The average major league salary on opening day dropped slightly following an offseason of slashed contracts for many free agents and the decisions to start three highly paid players in the minor leagues, according to study by The Associated Press.
That includes Arizona Diamondbacks outfielder Yasmany Tomas, who is making $13.5 million this season but will start the year with the AAA Reno Aces.
The $4.41 million average Thursday fell 0.9 percent from last year's starting figure of $4.45 million, according to the AP's calculations. It was only the second drop since the end of the 1994-95 strike, after a 2.7 decrease in 2004.
Two late-signing free agent pitchers were optioned to farm teams just ahead of Thursday's openers to get more preparation time: Philadelphia's Jake Arrieta and Baltimore's Alex Cobb. If they had remained in the majors, the average would have been down just $1,380. And if Yasmany Tomas had also remained in the big leagues, the average would have been up 0.2 percent to $4.46 million.
Boston had a $224 million payroll and topped the major leagues for the first time since at least the 1980s. San Francisco was next at $207 million, followed by the Chicago Cubs ($182 million), Washington ($181 million), the NL champion Los Angeles Dodgers ($179 million), the Los Angeles Angels ($170 million) and the New York Yankees in seventh at $167 million. The Yankees have their lowest payroll since 2003 and their lowest ranking since 1992.
The Dodgers' payroll has dropped from a record $270 million at the start of 2015. World Series champion Houston was 10th at $158 million.
Philadelphia was last at $64.5 million -- but that doesn't include Arrieta's $30 million. Other low spenders were Oakland ($66 million), the Chicago White Sox ($73 million), Tampa Bay ($77 million) and Pittsburgh ($82 million).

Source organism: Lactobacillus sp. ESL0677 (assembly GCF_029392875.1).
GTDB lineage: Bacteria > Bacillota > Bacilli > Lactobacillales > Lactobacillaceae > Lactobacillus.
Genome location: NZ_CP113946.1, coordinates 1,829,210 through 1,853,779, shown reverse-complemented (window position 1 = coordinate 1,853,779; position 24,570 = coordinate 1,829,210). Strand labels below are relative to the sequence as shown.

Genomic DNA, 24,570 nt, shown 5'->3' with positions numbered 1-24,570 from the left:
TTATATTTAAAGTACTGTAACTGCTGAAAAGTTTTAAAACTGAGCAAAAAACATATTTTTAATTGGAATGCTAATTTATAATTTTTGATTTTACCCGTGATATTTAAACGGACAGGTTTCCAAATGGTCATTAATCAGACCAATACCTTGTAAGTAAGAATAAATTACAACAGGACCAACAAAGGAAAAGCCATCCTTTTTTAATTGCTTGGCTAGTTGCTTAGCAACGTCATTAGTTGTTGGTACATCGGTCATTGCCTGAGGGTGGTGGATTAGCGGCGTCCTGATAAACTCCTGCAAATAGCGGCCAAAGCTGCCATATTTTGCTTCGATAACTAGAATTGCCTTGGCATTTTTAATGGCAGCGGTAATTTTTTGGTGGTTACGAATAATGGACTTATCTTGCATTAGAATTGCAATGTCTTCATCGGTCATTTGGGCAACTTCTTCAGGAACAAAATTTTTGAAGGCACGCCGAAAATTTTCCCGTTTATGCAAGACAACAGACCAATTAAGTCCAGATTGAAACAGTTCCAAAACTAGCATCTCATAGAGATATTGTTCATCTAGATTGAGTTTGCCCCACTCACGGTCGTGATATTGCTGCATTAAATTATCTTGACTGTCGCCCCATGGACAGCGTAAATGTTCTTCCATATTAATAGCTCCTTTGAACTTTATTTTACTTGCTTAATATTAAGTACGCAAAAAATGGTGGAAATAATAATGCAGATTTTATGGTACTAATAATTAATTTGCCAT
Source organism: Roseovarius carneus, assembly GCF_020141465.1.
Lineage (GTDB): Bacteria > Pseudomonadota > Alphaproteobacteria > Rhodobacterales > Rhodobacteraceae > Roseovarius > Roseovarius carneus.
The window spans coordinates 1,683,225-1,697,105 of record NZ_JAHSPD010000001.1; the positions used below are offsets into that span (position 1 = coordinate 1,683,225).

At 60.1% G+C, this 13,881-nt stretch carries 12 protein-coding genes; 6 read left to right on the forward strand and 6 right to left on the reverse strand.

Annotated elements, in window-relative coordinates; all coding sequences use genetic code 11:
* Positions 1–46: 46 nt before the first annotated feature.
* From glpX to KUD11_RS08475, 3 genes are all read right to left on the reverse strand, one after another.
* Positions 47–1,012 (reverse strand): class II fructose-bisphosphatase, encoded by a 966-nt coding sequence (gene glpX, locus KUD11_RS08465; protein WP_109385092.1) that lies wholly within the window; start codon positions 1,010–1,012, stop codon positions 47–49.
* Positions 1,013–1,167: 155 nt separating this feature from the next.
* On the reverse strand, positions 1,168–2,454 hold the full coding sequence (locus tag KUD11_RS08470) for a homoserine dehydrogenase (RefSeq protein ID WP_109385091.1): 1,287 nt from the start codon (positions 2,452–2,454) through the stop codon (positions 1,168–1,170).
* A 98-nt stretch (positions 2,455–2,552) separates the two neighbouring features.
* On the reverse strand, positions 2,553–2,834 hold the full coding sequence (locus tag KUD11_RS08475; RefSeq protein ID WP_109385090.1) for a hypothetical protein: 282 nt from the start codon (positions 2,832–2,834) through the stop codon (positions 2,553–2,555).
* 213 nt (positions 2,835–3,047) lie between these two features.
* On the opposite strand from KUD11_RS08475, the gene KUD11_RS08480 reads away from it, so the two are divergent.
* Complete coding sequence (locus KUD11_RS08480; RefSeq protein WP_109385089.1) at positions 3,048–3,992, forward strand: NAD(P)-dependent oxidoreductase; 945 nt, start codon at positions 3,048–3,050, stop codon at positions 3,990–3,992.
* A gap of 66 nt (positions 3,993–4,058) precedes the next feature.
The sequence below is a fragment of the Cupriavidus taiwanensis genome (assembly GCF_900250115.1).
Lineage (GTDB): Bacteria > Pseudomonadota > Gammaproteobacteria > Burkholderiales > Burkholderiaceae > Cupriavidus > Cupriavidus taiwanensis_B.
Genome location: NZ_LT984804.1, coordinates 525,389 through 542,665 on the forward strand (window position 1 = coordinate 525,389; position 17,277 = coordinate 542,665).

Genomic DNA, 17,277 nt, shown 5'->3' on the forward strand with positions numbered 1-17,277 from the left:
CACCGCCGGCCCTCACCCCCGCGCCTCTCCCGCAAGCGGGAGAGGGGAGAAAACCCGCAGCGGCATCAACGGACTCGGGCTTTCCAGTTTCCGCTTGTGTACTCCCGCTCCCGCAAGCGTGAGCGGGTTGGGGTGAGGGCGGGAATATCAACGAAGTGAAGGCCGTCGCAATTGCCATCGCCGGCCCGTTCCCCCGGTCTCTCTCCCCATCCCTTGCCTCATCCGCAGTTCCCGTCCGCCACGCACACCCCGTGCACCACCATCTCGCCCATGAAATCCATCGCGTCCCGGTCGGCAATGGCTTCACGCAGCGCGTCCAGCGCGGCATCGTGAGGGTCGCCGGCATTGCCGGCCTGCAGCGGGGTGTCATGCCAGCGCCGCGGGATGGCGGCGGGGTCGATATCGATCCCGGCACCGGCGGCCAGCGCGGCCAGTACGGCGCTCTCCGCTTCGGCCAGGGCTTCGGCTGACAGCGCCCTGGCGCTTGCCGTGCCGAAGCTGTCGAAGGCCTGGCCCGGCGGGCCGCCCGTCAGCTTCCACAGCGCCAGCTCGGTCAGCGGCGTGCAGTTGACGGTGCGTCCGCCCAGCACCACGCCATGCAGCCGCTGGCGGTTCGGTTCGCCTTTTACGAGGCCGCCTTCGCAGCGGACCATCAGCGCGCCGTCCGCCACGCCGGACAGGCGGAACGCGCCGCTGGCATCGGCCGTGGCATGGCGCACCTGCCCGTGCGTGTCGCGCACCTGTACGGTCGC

After an offseason that saw many well-known free agents fail to reach deals before spring training -- and some are still looking to land with teams -- there were troubling signs for non-star veterans fearing they will be replaced by low-priced youth.
MLB's median salary, the point where an equal number of players earn above and below, dropped to $1.32 million, down from $1.5 million on each of the two previous opening days and $1.65 million at the start of the 2015 season.
The total of players making $1 million or more sank to 477, down from 487 last year, 492 in 2016 and 508 in 2015.
Fifty-three players are at the $545,000 minimum, up from 49 at last year's low salary of $535,000 and 40 at 2016's $507,500 bottom.
There are 40 players making $20 million or more, an increase of two.
Average and median salaries decline over the course of the season as veterans are released and replaced by younger players making closer to the minimum. The players' association calculated last season's final average at just under $4,097,122 and the commissioner's office at $3,955,920.
The AP's figures include salaries and prorated shares of signing bonuses and other guaranteed income for players on active rosters and disabled lists plus Houston's Yuli Gurriel, who is on the restricted list while serving a five-game suspension; and Cincinnati Yaisel Iglesias, who is on the paternity list. For some players, parts of deferred money are discounted to reflect current values.
Payroll figures factor in adjustments for cash transactions in trades, signing bonuses that are the responsibility of the club agreeing to the contract, option buyouts and termination pay for released players.